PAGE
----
A very interesting article appeared in Friday’s Bob Dey Property Report, noting how NZTA is keen on developing arguments for them to be able to receive development contributions to help fund state highway upgrades – like Council can use them to fund infrastructure that is required by the new development.
The Government’s NZ Transport Agency wants to muscle in on a rural council’s developer levies, arguing the state-funded road network is a significant part of the local infrastructure.
The agency has lodged an appeal against the Kaipara District Council’s proposed new district plan, which could go to a hearing by mid-year.
The transport agency is tax-funded through levies on fuel sales & vehicle use. Council development & financial contributions levied on property development are intended to pay for infrastructure attributable to new development.
This is quite an interesting prospect. NZTA can only raise money at the moment through fuel sales, registration and road user charges – and as we know, as vehicle use declines (as it has been doing), NZTA’s funding source dries up.
The transport agency made a submission on Kaipara’s proposed district plan in 2009, but the council rejected it. The agency argued: “NZTA considers that, to achieve the long-term sustainability of the state highway network, it is necessary to ensure that growth & development contributes to the cost of any improvements to the network that are necessitated by such development.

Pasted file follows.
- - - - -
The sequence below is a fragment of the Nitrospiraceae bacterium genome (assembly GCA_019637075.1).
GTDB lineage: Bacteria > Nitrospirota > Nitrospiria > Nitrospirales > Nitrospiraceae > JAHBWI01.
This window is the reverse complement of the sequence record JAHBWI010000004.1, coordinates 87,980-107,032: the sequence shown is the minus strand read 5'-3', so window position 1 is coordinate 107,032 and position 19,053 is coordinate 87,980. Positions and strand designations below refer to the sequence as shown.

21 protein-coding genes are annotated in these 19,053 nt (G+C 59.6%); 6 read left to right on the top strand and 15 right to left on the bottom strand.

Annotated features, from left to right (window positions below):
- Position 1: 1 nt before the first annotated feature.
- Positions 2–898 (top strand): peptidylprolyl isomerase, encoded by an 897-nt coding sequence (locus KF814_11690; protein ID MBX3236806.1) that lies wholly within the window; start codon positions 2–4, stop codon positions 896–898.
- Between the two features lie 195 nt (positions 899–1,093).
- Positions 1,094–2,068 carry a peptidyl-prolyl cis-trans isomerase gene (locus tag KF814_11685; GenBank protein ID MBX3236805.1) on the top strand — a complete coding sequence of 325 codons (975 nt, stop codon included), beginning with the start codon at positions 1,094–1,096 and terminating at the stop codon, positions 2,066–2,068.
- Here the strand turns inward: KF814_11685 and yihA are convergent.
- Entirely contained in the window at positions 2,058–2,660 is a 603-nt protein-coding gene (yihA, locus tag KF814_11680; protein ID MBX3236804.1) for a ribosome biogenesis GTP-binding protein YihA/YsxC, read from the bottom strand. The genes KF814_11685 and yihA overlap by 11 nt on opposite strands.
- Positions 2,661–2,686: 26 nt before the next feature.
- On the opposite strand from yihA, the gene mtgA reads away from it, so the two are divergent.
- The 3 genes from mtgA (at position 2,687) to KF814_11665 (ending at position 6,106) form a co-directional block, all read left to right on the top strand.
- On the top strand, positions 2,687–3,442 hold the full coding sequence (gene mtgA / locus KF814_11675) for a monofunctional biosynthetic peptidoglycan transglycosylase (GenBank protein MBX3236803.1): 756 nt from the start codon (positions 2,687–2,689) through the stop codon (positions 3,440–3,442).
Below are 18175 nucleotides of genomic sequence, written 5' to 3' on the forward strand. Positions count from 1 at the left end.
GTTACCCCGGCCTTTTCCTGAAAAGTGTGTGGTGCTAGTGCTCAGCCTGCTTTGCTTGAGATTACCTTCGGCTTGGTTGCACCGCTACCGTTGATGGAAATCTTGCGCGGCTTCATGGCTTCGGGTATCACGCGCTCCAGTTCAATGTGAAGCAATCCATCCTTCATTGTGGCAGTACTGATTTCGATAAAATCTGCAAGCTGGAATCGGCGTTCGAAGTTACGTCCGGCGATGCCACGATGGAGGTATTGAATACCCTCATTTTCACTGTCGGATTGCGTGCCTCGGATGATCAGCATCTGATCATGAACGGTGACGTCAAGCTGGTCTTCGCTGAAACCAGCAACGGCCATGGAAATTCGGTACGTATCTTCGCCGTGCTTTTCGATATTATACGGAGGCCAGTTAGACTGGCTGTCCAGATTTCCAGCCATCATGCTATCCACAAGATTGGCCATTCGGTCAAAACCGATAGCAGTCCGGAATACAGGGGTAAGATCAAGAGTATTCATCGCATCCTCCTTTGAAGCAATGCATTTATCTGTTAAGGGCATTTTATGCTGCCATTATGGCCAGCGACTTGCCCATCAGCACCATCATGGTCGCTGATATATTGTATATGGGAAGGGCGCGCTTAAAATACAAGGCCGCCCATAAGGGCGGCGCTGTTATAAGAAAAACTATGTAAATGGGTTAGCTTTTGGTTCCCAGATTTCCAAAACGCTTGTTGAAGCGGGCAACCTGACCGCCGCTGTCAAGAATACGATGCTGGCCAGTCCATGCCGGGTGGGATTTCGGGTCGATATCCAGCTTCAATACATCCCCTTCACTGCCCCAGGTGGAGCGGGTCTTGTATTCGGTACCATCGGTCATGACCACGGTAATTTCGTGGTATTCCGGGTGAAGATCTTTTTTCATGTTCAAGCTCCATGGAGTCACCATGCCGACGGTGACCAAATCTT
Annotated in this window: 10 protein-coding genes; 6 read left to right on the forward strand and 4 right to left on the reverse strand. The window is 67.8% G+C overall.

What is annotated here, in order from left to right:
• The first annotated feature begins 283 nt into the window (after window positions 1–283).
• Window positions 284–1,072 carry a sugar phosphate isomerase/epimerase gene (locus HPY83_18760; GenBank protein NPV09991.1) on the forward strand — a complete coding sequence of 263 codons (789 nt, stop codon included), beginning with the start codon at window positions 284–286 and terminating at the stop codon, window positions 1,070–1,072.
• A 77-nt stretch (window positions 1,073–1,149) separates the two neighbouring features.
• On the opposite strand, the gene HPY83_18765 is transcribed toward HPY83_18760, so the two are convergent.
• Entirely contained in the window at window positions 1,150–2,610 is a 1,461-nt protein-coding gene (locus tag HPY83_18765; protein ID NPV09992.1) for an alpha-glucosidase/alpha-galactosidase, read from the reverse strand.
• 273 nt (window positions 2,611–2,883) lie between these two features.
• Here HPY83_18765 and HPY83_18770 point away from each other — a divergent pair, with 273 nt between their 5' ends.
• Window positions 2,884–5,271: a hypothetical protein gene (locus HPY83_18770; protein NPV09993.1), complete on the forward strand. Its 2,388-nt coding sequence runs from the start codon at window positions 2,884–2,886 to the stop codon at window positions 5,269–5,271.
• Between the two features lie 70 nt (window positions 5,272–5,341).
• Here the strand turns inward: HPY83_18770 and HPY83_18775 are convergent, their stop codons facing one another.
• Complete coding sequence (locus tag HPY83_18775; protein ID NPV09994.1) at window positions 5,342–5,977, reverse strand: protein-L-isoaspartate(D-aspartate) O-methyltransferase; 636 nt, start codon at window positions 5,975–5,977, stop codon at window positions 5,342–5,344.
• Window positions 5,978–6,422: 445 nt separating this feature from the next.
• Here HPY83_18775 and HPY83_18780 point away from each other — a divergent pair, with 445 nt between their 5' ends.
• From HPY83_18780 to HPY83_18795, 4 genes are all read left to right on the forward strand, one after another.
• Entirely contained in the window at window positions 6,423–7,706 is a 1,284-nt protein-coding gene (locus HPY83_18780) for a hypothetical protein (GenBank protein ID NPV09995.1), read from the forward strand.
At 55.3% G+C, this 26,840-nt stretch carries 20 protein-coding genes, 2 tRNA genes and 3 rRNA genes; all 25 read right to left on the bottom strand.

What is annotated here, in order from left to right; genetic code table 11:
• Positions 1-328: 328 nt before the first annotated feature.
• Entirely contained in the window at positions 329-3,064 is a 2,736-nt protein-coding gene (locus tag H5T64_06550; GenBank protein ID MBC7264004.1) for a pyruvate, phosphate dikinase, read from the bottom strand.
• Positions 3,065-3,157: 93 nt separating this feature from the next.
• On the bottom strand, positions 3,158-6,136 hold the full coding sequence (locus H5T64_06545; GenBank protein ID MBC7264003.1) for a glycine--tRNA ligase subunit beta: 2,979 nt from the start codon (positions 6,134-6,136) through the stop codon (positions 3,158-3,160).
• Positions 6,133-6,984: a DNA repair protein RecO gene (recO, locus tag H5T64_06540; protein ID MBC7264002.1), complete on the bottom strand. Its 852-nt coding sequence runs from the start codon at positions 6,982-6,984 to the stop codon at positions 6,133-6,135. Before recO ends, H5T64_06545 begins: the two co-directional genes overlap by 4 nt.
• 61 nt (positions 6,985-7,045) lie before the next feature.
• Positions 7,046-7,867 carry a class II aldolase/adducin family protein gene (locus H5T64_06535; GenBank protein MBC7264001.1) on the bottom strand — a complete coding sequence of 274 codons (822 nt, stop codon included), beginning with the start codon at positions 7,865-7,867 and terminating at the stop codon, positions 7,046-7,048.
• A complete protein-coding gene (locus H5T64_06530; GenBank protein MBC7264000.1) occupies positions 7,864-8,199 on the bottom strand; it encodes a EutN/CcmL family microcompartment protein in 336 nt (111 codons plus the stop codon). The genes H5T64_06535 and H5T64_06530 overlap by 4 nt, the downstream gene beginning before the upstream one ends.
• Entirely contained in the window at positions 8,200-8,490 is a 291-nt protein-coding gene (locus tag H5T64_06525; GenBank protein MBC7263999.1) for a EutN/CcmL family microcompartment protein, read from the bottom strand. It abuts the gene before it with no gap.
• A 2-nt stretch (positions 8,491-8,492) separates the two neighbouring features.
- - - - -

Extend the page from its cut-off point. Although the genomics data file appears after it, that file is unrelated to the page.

“NZTA further considers that it is appropriate that such contributions are secured through district plan financial contributions provisions, particularly where increases in traffic generated by development necessitates the upgrade of state highways.
“NZTA considers that such contributions are particularly appropriate in the Kaipara district, where the state highways are the pre-eminent component on the transportation infrastructure of the district.”
In its appeal, lodged with the Environment Court in November, the agency said the council rejection of its submission “will not promote the efficient use & development of the state highway resource. Subdivision & development can have a significant effect on the state highway network, particularly in the Kaipara district, where the state highway functions as part of the local roading network.
“There is no resource management reason to distinguish between council-controlled & NZTA-controlled roads when levying financial contributions in a district. The decision will restrict the agency’s ability to assist in providing a safe, responsive & sustainable state highway system for the Kaipara district.”
I can sort of see the logic in what NZTA’s saying here. If significant development around the state highway network generates significant traffic levels that lead to an upgrade of a state highway being necessary, then there is a logic to that development contributing to the cost of upgrading transport to support it. If applied in Auckland, this could significantly add to the cost of new urban sprawl if its development had to make contributions to NZTA as well as to the council.
On the other hand, it seems equally compelling to suggest that if NZTA can’t afford new state highway projects because people are driving less and paying less fuel tax, then maybe we don’t need all those new state highway projects after all?